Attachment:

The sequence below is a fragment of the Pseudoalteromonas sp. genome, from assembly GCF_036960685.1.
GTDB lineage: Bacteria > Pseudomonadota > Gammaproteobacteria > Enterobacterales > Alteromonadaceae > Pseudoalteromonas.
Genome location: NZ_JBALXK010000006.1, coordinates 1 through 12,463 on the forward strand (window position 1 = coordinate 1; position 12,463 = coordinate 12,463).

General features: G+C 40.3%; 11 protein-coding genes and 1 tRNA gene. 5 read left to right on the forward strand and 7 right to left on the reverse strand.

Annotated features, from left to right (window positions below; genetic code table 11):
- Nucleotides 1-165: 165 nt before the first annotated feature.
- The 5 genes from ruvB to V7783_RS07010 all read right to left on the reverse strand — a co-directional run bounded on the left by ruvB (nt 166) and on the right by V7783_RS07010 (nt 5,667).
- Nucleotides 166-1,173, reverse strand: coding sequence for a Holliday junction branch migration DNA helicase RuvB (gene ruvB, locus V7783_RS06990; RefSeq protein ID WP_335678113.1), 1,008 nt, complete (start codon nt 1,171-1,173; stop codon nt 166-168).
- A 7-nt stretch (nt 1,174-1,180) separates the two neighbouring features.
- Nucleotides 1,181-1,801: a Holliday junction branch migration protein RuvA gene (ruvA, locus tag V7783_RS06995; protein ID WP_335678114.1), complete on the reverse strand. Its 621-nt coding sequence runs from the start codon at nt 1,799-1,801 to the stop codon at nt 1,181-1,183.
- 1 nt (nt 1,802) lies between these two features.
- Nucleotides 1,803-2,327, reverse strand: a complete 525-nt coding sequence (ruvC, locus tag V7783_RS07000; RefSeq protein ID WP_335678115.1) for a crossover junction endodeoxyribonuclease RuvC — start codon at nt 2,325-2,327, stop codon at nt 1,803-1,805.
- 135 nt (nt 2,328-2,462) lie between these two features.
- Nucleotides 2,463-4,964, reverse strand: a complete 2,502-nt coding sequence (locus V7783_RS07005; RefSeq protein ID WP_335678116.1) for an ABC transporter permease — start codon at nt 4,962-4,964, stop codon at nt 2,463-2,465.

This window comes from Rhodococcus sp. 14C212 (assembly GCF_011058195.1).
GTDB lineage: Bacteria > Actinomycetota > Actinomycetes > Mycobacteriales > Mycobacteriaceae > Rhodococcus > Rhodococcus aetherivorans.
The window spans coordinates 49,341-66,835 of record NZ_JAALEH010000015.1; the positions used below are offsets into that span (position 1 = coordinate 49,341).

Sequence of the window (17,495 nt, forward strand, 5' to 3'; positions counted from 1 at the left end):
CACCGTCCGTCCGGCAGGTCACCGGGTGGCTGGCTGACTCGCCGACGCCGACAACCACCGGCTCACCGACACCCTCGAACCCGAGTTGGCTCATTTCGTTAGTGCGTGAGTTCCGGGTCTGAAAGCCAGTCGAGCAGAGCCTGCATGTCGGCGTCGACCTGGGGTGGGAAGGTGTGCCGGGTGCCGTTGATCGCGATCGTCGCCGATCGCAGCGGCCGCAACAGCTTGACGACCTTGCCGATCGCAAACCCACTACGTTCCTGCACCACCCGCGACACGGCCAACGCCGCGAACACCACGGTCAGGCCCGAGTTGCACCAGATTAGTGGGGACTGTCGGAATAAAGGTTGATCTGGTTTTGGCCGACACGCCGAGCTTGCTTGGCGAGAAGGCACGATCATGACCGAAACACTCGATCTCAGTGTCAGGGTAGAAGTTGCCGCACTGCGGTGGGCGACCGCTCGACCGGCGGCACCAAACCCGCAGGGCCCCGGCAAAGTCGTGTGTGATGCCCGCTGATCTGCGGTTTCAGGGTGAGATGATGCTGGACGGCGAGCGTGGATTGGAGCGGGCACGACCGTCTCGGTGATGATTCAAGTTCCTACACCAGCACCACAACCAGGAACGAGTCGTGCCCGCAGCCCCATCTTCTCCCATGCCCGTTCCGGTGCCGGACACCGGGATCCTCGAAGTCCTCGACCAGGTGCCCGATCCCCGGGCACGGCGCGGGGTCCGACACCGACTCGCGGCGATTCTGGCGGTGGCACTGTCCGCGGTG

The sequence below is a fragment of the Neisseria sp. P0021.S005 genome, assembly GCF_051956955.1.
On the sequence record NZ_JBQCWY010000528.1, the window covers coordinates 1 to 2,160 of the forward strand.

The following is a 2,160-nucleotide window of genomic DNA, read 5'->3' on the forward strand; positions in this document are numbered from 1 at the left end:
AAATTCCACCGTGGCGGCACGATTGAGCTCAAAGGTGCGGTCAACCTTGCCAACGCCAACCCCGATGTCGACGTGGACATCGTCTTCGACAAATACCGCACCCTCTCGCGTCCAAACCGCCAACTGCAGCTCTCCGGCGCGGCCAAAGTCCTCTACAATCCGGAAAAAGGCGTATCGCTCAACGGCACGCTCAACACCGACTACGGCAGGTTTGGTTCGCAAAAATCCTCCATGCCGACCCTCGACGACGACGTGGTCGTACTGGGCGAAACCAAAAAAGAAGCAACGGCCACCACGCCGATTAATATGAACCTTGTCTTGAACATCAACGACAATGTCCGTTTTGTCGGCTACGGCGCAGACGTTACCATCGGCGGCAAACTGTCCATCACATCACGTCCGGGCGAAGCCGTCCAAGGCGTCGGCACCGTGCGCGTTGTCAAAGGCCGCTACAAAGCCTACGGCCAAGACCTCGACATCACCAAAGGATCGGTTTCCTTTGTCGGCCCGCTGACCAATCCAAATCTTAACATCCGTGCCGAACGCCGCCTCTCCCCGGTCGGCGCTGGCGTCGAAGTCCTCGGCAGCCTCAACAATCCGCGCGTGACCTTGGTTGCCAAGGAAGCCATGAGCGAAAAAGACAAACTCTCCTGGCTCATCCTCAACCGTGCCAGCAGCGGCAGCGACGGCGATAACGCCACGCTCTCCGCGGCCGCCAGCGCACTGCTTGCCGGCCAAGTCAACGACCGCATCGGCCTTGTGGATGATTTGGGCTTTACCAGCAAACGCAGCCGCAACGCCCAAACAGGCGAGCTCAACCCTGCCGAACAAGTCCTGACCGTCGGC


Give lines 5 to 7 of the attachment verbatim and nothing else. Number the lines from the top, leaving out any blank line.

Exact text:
Annotated features, from left to right (window positions below; genetic code table 11):
- Nucleotides 1-165: 165 nt before the first annotated feature.
- The 5 genes from ruvB to V7783_RS07010 all read right to left on the reverse strand — a co-directional run bounded on the left by ruvB (nt 166) and on the right by V7783_RS07010 (nt 5,667).